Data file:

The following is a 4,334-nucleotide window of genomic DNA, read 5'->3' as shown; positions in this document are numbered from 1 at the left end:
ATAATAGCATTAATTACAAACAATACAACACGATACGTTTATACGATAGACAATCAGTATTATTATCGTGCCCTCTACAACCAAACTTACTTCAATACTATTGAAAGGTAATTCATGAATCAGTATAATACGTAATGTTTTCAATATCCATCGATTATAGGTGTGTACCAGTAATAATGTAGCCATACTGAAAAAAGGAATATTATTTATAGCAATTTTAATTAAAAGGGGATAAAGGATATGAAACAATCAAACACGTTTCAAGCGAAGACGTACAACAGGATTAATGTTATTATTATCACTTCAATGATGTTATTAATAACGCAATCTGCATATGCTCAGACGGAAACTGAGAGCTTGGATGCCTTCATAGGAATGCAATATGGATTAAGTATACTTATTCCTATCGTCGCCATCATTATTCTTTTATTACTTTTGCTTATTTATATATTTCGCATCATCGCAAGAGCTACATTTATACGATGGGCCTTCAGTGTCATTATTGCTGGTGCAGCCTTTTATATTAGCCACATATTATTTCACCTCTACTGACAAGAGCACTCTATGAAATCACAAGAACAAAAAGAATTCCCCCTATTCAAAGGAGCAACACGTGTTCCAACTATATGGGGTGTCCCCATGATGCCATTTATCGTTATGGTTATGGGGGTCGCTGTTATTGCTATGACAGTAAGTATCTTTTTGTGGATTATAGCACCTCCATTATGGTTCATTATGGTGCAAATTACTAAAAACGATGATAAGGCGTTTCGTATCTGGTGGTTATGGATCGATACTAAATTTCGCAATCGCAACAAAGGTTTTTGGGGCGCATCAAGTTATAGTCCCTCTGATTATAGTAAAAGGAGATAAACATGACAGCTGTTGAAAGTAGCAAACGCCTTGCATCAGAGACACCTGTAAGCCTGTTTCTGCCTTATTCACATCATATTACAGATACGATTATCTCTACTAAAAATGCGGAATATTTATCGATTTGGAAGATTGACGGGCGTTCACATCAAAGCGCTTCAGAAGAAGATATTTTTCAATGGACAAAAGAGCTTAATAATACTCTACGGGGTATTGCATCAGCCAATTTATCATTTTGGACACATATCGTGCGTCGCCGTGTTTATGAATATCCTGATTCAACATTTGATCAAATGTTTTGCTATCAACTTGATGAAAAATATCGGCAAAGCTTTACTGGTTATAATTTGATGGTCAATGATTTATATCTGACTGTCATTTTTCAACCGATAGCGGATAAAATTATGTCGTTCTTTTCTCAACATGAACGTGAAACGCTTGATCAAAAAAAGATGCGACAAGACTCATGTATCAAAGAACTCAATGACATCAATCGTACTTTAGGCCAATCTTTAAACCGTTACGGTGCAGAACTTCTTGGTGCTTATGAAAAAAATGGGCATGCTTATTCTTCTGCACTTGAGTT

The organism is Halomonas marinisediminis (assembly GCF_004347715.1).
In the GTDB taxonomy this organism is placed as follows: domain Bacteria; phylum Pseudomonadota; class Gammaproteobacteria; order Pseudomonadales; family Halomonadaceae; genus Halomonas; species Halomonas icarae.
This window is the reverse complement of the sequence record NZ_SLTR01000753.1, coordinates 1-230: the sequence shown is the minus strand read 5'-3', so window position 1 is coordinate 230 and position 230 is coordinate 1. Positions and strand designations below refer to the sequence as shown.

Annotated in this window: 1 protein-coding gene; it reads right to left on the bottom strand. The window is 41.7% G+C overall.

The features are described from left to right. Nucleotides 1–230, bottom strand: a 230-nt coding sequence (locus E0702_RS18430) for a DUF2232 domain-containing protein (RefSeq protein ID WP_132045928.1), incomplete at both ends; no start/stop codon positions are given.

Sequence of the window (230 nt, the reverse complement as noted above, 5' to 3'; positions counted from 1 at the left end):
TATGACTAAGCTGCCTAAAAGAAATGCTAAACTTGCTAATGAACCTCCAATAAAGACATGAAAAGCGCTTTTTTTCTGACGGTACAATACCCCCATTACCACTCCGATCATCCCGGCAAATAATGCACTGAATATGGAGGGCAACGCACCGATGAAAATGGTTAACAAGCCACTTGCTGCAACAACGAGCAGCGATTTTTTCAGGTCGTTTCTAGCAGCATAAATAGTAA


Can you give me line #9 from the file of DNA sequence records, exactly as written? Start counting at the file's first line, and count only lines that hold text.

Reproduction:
TATGACTAAGCTGCCTAAAAGAAATGCTAAACTTGCTAATGAACCTCCAATAAAGACATGAAAAGCGCTTTTTTTCTGACGGTACAATACCCCCATTACCACTCCGATCATCCCGGCAAATAATGCACTGAATATGGAGGGCAACGCACCGATGAAAATGGTTAACAAGCCACTTGCTGCAACAACGAGCAGCGATTTTTTCAGGTCGTTTCTAGCAGCATAAATAGTAA